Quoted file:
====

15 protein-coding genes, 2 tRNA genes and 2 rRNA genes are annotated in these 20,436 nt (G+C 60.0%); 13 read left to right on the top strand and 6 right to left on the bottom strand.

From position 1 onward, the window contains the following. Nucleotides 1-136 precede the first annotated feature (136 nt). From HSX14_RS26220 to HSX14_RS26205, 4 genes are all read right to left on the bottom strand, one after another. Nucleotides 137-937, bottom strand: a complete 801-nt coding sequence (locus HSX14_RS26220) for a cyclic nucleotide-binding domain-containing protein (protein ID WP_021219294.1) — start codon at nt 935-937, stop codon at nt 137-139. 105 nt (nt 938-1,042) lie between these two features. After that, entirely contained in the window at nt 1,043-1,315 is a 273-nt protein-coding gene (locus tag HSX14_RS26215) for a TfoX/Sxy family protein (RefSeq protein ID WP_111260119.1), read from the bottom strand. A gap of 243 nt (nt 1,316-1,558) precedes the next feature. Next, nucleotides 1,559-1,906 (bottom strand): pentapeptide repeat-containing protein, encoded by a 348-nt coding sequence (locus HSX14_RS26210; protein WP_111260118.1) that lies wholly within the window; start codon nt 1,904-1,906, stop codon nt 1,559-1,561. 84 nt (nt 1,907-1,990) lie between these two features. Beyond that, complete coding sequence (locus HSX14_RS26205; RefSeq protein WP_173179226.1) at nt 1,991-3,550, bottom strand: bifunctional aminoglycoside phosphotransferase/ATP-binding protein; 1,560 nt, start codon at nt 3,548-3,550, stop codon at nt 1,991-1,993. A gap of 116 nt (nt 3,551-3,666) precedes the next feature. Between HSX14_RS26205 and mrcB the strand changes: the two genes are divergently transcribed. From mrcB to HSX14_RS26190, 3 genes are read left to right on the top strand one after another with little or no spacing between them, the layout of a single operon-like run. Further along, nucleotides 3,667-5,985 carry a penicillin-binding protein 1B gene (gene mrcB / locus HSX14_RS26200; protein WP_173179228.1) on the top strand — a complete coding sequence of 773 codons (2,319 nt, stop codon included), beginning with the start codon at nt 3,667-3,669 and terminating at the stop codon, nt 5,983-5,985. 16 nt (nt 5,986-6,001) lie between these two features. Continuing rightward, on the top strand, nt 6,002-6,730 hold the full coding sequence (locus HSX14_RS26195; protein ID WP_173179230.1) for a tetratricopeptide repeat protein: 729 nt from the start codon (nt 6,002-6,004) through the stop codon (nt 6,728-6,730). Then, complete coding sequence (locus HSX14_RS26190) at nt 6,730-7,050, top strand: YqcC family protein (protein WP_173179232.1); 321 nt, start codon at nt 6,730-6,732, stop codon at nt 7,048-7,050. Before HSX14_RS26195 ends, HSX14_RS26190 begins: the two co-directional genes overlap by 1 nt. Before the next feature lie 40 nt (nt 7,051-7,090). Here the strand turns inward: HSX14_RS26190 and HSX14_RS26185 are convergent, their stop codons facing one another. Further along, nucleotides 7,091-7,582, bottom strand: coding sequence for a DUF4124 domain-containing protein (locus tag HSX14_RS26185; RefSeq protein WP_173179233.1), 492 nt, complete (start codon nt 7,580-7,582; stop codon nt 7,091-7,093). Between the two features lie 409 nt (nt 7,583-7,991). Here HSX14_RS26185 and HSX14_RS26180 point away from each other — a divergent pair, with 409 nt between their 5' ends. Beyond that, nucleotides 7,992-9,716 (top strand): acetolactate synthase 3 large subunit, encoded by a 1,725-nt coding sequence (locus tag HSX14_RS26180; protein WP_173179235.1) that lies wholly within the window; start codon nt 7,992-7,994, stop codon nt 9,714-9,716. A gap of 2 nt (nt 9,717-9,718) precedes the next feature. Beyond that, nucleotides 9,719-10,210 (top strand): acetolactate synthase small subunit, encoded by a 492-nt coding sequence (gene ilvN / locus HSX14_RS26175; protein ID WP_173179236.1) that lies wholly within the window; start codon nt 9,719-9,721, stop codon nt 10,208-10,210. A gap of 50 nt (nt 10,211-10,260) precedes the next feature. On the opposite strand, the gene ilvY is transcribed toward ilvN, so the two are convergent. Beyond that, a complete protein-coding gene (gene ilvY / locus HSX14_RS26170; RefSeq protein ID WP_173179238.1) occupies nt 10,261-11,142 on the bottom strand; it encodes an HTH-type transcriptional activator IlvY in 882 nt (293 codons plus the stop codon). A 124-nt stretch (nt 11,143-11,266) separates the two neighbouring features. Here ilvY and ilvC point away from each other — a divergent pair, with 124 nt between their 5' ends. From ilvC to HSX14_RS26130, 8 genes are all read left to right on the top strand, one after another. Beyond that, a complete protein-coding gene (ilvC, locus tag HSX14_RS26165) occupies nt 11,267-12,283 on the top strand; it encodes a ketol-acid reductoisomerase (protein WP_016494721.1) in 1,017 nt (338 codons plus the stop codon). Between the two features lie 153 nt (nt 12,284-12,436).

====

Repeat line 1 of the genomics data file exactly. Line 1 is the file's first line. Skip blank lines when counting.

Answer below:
15 protein-coding genes, 2 tRNA genes and 2 rRNA genes are annotated in these 20,436 nt (G+C 60.0%); 13 read left to right on the top strand and 6 right to left on the bottom strand.